"Bright Gem of the Western Seas" is a compilation of newspaper articles written by James Carson for the San Joaquin Republican from January 17 to May 29, 1852, and reports on the Tulare Valley by George Derby. The articles written by Carson occupy the bulk of the volume, and are by far the more colorful and illuminating.
Mr. Carson holds a minor place in California history, having been an early inhabitant, gold panner, and explorer for whom some landmarks are named. He is not writing as someone concerned with his place in history, as a Stanford, Ralston or Hearst might have been. He is just telling it "like it is," or at least as he sees things to be.
And that is what makes this work so interesting. It is anything but politically correct. He speaks of the native Indian population in fairly disparaging terms that, I gather, were typical of the time. He defends the lynch mobs. Conversely, he complains of the racist Foreign Miners Tax as discouraging the immigration of Chinese miners. Go figure.
Better yet, don't try to figure it at all. Just take him for what he was . . . a man of his time. And, if you have an interest in California history and, especially, the Gold Rush, you'll probably enjoy having this book in your library.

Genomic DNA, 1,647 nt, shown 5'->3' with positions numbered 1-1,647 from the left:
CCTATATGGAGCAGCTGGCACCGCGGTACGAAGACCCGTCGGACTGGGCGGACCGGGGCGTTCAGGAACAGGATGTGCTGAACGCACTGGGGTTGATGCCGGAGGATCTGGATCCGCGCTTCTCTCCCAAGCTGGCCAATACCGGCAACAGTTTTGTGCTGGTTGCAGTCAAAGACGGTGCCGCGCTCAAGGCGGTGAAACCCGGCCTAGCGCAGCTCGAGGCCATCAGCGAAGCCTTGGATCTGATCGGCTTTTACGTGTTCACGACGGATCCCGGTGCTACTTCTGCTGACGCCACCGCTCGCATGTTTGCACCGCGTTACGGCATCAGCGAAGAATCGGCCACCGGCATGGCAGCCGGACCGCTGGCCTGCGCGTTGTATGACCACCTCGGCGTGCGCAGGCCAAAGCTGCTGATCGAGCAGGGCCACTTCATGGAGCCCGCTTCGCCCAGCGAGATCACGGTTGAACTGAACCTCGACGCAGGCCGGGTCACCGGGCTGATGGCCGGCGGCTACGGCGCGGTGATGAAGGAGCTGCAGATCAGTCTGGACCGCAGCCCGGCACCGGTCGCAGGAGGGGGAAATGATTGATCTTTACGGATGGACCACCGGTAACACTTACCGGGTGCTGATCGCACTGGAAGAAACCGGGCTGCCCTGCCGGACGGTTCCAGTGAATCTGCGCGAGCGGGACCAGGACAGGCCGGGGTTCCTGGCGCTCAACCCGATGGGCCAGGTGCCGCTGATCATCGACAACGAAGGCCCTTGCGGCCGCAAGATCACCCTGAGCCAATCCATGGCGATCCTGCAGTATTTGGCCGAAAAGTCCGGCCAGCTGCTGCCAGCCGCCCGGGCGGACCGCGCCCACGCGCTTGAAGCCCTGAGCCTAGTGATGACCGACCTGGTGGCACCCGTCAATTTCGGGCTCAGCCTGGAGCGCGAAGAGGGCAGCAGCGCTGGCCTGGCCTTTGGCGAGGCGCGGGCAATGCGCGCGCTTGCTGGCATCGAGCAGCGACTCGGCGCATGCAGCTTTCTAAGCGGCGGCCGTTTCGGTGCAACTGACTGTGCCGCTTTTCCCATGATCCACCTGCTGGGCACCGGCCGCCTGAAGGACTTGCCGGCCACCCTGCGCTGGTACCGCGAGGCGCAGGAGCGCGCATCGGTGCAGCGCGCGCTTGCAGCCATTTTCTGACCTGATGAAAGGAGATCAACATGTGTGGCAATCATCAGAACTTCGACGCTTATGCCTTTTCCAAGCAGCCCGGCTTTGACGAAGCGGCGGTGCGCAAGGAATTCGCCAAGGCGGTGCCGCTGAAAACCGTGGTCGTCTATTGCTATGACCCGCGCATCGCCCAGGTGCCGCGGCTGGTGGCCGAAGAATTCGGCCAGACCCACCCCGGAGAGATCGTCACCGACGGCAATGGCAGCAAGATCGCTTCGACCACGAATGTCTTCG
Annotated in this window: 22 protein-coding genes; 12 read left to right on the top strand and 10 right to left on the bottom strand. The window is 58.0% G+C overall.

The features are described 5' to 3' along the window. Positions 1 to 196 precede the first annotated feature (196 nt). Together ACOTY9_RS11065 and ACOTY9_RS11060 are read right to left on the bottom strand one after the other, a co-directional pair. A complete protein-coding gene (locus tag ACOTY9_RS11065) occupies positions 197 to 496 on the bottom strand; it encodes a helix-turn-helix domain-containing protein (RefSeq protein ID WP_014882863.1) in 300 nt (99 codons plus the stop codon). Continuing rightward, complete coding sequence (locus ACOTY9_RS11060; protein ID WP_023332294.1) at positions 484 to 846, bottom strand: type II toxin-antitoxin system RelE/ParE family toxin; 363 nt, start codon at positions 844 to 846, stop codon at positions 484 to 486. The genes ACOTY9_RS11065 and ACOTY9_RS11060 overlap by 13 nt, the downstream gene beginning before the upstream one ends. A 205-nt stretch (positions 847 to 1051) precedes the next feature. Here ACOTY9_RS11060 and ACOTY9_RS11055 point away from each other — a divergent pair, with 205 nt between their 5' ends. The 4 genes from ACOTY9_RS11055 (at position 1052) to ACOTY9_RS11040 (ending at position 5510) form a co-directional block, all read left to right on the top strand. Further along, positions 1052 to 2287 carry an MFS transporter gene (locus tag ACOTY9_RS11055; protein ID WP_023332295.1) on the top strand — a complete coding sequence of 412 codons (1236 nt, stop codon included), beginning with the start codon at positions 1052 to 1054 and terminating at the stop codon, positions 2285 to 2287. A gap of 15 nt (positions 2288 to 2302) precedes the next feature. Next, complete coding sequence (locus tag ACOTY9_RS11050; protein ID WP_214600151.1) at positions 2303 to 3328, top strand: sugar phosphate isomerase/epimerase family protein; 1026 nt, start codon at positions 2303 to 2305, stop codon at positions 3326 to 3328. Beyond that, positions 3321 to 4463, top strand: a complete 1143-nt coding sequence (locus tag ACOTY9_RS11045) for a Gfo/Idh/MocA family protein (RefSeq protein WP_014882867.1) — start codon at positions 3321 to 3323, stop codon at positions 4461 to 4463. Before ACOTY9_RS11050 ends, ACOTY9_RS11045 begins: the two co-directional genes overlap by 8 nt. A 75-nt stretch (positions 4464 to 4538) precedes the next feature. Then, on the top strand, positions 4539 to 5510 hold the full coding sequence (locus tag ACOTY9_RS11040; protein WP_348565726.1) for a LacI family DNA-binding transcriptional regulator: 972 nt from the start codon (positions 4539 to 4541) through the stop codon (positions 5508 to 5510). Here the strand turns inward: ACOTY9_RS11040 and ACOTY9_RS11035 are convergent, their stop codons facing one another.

To Engineer Is Human: The Role of Failure in Successful Design
To Engineer Is Human: The Role of Failure in Successful Design
von Henry Petroski
  Taschenbuch
Preis: EUR 13,60

3.0 von 5 Sternen So, You Think That Bridge Is Safe?, 13. Juni 2000
I should begin by saying that I like this book, that I enjoy Mr. Petroski's writing style, and agree with his premise -- that we stand to learn more by studying a single failure than a thousand successes. Mr. Petroski makes an ample case for this through the judicious use of historic failures, some of which are more historic than others (one example, from ancient Greece, involves methods of storing marble columns).